Friday, November 22, 2013

I don't heart New York

I’m still not sleeping well. Haven’t all week here in NYC. The past two nights I took a sleep aid that I got at Duane Reade. That’s basically Walgreens in New York City.

Someone had recommend ZzzQuil, but I ended up getting a generic pill: diphenhydramine. (Same active ingredient. Last night it didn’t seem to help much at all. I think the night before it may’ve helped get me to sleep, but I didn’t stay asleep. I was awake off and on all night. Every night’s been the same. Yesterday I stayed in and tried to nap during the morning and afternoon. But it wasn’t very satisfying sleep—just the same as nights here, awake off and on, both my body and my mind were tossing and turning and not being able to settle down.

I’m ready to be back in my apartment in North Carolina. I'd forgotten about 5-floor walk-ups and subway staircases and inclines and hills. New York City is rough on my feet and shins. But it’s also rough on my…brain? soul? self? Whatever. I’d also forgotten that I just do not much like it here.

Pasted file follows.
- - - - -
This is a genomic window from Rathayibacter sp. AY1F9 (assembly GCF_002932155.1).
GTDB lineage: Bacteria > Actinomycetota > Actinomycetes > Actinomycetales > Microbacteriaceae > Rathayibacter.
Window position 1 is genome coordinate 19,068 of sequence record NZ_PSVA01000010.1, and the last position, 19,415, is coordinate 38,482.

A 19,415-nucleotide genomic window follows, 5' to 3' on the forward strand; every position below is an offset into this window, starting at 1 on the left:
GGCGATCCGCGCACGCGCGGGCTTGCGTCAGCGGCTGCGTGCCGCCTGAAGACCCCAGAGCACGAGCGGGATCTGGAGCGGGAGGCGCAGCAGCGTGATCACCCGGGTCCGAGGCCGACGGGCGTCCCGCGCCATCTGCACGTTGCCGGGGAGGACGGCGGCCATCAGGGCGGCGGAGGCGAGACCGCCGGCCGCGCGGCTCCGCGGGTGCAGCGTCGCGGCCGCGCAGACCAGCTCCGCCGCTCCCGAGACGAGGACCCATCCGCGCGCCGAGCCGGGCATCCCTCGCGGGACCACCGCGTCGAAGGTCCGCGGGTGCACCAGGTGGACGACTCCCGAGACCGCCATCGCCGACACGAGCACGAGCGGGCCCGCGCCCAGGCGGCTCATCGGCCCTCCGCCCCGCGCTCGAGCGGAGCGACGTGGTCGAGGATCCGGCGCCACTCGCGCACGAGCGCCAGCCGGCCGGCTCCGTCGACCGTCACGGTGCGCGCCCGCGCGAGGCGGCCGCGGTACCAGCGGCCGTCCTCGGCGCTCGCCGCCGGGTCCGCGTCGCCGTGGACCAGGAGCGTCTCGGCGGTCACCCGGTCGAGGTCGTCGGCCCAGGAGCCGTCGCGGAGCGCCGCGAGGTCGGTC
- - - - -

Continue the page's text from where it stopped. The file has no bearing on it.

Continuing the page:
Much like anywhere else, it’s okay when I’m actually in rehearsal, but the rest of the time it’s pretty miserable. I think the general problem I have of feeling desperately alone is compounded here by being surrounded by so very many people—people I don’t know, people I’ll never really connect to.

There are people here that I do know, but I’m not very close to any of them. It’s just the same story I’ve been telling for years now. This is my life now, and I don’t want it. But it’s been this way for so long, I’ve gone down a path that’s lead me here. (And, to extend this path metaphor) I feel like it’s sort of a one-way dead end combined with a cul-de-sac, with no side roads leading out. 

This is not good. 

Thursday, November 21, 2013

“crazy subway person”